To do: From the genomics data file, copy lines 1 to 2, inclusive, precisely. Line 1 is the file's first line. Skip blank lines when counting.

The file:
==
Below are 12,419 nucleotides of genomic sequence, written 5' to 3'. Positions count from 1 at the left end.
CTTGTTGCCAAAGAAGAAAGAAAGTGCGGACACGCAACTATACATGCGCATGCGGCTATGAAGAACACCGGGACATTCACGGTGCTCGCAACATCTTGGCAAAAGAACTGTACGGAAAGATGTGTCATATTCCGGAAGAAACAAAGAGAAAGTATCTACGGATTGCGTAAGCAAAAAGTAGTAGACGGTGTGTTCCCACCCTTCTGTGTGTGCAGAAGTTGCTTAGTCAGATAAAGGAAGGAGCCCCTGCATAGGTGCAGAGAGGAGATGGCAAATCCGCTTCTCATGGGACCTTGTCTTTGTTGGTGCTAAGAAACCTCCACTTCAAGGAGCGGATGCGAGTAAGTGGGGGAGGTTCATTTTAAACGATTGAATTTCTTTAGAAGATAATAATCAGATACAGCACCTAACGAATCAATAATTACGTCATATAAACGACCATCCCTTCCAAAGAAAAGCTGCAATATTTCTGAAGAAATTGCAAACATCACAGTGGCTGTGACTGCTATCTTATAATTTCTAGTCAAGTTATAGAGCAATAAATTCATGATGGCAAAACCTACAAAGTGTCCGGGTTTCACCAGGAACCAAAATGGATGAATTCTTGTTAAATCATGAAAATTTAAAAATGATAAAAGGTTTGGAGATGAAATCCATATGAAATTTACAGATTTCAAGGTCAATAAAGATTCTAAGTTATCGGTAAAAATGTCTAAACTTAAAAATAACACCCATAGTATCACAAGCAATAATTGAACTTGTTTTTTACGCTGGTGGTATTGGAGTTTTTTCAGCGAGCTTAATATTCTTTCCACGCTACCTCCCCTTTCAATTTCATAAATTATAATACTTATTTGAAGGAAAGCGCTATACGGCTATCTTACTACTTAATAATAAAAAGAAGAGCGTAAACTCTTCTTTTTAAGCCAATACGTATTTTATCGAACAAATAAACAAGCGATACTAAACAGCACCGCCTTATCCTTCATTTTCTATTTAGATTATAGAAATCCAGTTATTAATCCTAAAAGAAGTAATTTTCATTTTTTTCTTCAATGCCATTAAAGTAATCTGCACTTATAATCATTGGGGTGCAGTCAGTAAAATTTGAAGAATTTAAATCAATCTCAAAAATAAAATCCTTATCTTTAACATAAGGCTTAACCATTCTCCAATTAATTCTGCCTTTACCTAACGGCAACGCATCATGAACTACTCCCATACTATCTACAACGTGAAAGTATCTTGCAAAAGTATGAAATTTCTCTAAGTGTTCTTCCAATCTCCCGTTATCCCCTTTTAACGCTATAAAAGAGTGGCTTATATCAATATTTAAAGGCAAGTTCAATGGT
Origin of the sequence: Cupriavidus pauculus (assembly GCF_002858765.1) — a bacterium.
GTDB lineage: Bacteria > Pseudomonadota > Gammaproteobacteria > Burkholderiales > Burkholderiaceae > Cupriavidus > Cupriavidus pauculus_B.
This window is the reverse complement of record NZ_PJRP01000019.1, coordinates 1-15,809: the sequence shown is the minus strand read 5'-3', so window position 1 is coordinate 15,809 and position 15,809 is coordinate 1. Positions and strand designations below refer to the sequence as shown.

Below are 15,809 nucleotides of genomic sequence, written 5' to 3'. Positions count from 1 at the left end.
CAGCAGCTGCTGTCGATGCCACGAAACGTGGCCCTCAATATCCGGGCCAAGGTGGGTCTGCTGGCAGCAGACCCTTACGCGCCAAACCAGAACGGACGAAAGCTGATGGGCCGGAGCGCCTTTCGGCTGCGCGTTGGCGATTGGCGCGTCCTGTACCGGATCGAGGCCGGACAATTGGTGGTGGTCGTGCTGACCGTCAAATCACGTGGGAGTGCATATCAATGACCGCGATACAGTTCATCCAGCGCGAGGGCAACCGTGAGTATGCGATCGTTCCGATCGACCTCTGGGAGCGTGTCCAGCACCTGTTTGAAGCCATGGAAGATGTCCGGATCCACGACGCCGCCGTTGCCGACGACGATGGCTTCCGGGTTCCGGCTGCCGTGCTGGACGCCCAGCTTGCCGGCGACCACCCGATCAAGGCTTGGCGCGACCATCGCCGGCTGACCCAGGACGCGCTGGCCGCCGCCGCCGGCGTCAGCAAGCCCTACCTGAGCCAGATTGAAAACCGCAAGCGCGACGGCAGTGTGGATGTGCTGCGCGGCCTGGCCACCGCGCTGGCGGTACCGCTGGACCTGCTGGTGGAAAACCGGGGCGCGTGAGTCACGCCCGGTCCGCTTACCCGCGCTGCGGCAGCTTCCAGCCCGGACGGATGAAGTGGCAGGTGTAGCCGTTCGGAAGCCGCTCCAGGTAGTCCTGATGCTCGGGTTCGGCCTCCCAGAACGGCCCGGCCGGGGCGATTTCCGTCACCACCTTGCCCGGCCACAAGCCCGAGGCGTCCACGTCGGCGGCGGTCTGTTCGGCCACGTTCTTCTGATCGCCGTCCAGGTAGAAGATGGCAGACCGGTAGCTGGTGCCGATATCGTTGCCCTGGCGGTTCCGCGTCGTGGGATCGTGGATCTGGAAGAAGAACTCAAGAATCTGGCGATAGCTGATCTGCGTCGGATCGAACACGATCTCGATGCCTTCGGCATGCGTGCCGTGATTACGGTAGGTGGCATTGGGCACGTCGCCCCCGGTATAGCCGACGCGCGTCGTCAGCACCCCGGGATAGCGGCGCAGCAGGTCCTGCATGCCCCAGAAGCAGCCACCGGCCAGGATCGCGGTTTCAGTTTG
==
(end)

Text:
Below are 12,419 nucleotides of genomic sequence, written 5' to 3'. Positions count from 1 at the left end.
CTTGTTGCCAAAGAAGAAAGAAAGTGCGGACACGCAACTATACATGCGCATGCGGCTATGAAGAACACCGGGACATTCACGGTGCTCGCAACATCTTGGCAAAAGAACTGTACGGAAAGATGTGTCATATTCCGGAAGAAACAAAGAGAAAGTATCTACGGATTGCGTAAGCAAAAAGTAGTAGACGGTGTGTTCCCACCCTTCTGTGTGTGCAGAAGTTGCTTAGTCAGATAAAGGAAGGAGCCCCTGCATAGGTGCAGAGAGGAGATGGCAAATCCGCTTCTCATGGGACCTTGTCTTTGTTGGTGCTAAGAAACCTCCACTTCAAGGAGCGGATGCGAGTAAGTGGGGGAGGTTCATTTTAAACGATTGAATTTCTTTAGAAGATAATAATCAGATACAGCACCTAACGAATCAATAATTACGTCATATAAACGACCATCCCTTCCAAAGAAAAGCTGCAATATTTCTGAAGAAATTGCAAACATCACAGTGGCTGTGACTGCTATCTTATAATTTCTAGTCAAGTTATAGAGCAATAAATTCATGATGGCAAAACCTACAAAGTGTCCGGGTTTCACCAGGAACCAAAATGGATGAATTCTTGTTAAATCATGAAAATTTAAAAATGATAAAAGGTTTGGAGATGAAATCCATATGAAATTTACAGATTTCAAGGTCAATAAAGATTCTAAGTTATCGGTAAAAATGTCTAAACTTAAAAATAACACCCATAGTATCACAAGCAATAATTGAACTTGTTTTTTACGCTGGTGGTATTGGAGTTTTTTCAGCGAGCTTAATATTCTTTCCACGCTACCTCCCCTTTCAATTTCATAAATTATAATACTTATTTGAAGGAAAGCGCTATACGGCTATCTTACTACTTAATAATAAAAAGAAGAGCGTAAACTCTTCTTTTTAAGCCAATACGTATTTTATCGAACAAATAAACAAGCGATACTAAACAGCACCGCCTTATCCTTCATTTTCTATTTAGATTATAGAAATCCAGTTATTAATCCTAAAAGAAGTAATTTTCATTTTTTTCTTCAATGCCATTAAAGTAATCTGCACTTATAATCATTGGGGTGCAGTCAGTAAAATTTGAAGAATTTAAATCAATCTCAAAAATAAAATCCTTATCTTTAACATAAGGCTTAACCATTCTCCAATTAATTCTGCCTTTACCTAACGGCAACGCATCATGAACTACTCCCATACTATCTACAACGTGAAAGTATCTTGCAAAAGTATGAAATTTCTCTAAGTGTTCTTCCAATCTCCCGTTATCCCCTTTTAACGCTATAAAAGAGTGGCTTATATCAATATTTAAAGGCAAGTTCAATGGT